I am no expert at Kaizen, but I absolutely love the concept and the clear and simple process by which continuous improvement can and is being achieved. 

Kaizen is not a system where someone puts an idea in a suggestion in a box and the box is opened after 6 months. It’s more of a continuously ongoing carnival within the organisation. A massive living and breathing machine that comes out of ‘000’s of improvements every year, year in and year out. 

The book, Kaizen: The key to Japan’s Competitive Success gives some of the art and science of Kaizen as it is applied and practiced in the very biggest of Japanese firms.

You have to read the book to appreciate the number, type and quality of the suggestions thrown out by the system. We are talking in millions here! The prize money given is sufficient to help workers fully furnish their homes! It’s incremental improvement, little by little, step by step.

Kaizen is part of Total Quality Management (TQM), a concept, ironically, first mooted by an American, W. Edwards Deming who is also considered the father of modern quality management.  Reading Cameron’s article, something sparked in my mind.

Why can’t we apply the principles of TQM in our lives? And in our personal finances? Or are we already applying it sub consciously? 

The five pillars of TQM are:-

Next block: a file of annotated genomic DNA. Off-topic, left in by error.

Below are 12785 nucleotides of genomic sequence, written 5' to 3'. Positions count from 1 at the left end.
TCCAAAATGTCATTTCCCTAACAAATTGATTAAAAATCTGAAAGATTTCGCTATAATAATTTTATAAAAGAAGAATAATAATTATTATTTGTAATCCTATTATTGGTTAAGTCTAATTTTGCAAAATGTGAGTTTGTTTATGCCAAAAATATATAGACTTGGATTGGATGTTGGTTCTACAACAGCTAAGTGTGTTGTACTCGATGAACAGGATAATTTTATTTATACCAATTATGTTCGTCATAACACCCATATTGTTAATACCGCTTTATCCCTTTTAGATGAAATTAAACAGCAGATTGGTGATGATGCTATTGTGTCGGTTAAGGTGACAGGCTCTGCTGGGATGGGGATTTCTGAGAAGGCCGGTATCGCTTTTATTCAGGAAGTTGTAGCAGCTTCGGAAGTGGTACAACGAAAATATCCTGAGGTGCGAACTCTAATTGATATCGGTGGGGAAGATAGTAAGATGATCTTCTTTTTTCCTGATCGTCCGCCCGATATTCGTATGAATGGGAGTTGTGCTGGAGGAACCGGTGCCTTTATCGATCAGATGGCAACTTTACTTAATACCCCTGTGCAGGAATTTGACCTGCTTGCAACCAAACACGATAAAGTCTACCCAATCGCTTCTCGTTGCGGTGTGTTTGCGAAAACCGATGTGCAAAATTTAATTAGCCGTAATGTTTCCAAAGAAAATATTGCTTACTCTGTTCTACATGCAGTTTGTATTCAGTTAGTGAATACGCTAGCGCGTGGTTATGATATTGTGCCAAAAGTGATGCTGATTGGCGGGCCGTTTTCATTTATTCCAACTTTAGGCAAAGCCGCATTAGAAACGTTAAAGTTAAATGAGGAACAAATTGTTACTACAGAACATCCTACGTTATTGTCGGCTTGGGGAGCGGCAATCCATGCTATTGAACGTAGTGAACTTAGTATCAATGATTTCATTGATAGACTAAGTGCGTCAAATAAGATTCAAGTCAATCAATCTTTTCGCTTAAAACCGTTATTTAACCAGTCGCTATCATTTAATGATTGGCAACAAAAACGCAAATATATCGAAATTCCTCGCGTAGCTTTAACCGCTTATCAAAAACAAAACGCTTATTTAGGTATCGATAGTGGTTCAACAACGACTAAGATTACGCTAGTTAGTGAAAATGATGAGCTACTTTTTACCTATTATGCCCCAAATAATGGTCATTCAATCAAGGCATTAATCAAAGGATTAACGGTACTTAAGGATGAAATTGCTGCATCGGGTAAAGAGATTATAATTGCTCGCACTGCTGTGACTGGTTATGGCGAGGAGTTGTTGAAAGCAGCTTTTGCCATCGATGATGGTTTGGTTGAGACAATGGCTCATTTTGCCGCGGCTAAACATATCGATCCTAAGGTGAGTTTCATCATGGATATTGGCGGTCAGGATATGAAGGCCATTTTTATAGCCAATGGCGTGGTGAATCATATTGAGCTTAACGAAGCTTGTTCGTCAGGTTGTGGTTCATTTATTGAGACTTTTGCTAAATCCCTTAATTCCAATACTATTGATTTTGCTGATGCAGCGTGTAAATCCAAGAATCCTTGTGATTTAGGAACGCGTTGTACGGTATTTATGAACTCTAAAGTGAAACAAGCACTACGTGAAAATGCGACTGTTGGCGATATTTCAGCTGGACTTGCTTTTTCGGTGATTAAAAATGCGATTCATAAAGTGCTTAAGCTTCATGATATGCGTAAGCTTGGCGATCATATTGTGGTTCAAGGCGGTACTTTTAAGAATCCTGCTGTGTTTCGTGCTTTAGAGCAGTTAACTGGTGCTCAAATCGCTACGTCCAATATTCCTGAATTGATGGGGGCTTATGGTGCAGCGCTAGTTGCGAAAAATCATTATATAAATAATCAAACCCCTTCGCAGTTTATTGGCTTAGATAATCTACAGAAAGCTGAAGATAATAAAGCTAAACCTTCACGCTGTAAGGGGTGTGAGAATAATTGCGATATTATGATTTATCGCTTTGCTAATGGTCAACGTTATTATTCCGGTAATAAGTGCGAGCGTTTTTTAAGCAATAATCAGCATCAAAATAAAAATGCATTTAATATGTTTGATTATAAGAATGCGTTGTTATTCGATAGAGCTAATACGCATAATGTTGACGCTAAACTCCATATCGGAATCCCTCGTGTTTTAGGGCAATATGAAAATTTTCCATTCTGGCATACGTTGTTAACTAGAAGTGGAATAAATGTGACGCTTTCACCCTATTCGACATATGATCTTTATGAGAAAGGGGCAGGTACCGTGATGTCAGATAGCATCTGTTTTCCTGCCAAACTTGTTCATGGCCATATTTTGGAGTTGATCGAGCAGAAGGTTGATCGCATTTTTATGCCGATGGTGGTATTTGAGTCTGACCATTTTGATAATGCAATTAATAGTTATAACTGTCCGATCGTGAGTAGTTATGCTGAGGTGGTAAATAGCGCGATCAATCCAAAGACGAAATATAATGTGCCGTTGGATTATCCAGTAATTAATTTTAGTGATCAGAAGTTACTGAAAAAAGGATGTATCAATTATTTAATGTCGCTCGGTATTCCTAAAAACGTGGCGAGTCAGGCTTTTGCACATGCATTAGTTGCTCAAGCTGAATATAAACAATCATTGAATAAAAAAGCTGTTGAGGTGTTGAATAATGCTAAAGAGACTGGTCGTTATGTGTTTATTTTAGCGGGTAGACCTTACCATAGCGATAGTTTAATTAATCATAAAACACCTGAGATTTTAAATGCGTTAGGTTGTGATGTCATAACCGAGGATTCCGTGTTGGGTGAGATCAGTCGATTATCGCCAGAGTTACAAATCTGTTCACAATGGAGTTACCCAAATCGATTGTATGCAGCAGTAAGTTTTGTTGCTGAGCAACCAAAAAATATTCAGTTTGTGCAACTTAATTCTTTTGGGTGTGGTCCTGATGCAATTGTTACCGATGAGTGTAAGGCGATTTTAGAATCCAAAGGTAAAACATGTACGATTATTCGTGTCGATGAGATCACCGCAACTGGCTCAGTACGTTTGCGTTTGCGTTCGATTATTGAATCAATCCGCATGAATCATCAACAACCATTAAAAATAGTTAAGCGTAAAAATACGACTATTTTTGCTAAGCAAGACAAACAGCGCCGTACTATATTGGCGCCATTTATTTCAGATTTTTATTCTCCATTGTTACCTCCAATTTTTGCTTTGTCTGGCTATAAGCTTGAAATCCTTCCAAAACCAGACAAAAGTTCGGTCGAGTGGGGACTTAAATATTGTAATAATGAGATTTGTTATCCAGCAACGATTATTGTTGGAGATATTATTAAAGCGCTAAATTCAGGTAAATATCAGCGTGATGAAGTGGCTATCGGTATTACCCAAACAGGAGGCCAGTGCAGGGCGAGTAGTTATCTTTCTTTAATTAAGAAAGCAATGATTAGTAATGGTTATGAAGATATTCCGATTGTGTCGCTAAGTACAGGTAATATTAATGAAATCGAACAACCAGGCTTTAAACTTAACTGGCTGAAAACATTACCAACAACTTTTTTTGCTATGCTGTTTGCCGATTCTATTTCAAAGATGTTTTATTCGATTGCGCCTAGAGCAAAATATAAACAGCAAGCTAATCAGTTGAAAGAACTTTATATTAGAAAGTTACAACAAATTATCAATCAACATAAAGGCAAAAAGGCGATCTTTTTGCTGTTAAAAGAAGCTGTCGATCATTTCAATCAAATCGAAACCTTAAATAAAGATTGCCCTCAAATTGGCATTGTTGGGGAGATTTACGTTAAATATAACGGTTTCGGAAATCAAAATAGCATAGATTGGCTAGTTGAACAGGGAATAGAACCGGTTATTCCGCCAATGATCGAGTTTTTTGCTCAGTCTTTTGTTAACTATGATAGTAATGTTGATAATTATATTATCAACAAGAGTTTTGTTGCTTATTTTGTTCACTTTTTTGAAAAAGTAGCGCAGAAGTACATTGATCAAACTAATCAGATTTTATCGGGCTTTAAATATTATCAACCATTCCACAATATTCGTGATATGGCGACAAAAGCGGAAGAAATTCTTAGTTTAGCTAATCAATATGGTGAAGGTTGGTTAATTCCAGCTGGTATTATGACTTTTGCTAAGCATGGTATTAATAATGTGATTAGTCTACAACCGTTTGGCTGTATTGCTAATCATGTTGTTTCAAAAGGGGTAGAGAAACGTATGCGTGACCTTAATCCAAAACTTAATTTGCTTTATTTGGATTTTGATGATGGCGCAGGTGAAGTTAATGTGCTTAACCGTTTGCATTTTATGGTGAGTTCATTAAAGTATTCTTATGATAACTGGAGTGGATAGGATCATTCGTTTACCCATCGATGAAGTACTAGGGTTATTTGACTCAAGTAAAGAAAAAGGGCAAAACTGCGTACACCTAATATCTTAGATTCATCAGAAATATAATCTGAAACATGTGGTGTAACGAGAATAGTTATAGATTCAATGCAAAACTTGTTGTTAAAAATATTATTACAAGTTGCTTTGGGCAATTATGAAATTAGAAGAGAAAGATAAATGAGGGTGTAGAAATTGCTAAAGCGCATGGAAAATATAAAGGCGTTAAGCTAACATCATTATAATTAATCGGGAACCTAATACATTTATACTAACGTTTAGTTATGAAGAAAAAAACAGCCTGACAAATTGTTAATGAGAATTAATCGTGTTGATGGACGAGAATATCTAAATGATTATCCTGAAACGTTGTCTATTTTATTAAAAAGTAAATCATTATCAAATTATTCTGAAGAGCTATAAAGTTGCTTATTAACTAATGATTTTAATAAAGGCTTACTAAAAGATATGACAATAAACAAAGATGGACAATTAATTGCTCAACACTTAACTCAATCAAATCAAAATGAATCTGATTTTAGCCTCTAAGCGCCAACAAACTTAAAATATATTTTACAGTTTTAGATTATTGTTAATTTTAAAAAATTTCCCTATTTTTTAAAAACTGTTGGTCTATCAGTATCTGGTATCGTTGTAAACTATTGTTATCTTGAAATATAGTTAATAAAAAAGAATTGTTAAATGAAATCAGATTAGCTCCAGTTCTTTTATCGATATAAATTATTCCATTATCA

• Management Commitment

Yep, my wife and I are fully committed to improving our lives. For us, our children and our extended families.

  • Employee Empowerment

If we take the family members, including all our children, as “employees of the family organisation”…..I have to say that we are empowered.

  • Fact Based Decision Making

This can be simplified at the family level. We don’t need statistical stuff. But things like the Pareto Principle and Cause and Effect Diagrams have to understood by all the family members, aka employees.

  • Continuous Improvement
  • Customer Focus

Some of the issues to be improved upon may have to be an adult issue, though children sometimes can shock us with their insight.

 This page from Mind Tools shows how to use Pareto Analysis to select the biggest issue that we should try to solve or the biggest expense that we should try to reduce.

And this page shows how we can use Cause and Effect Diagrams to help us to think through causes of a problem thoroughly. The C & E diagrams guide us to consider all possible causes of the problem.

See how Pinyo demonstrates the use of the Pareto Principle to improve personal finance.

Can we use these methods to try to reduce our commute costs, our grocery costs, our mortgage bills, increase our online income……….….or whatever?

I have not applied these rules in a formal manner at home. I have just used my own analyses and ran them with my wife before implementing some of those “frugalizing” steps that we have taken.

Now with rising costs of food that affects every single family member, maybe TQM Family Style’s time has come.

I humbly thank Shaefer’s Blog for the inspiration for this post. 

Picture Credit: Google Images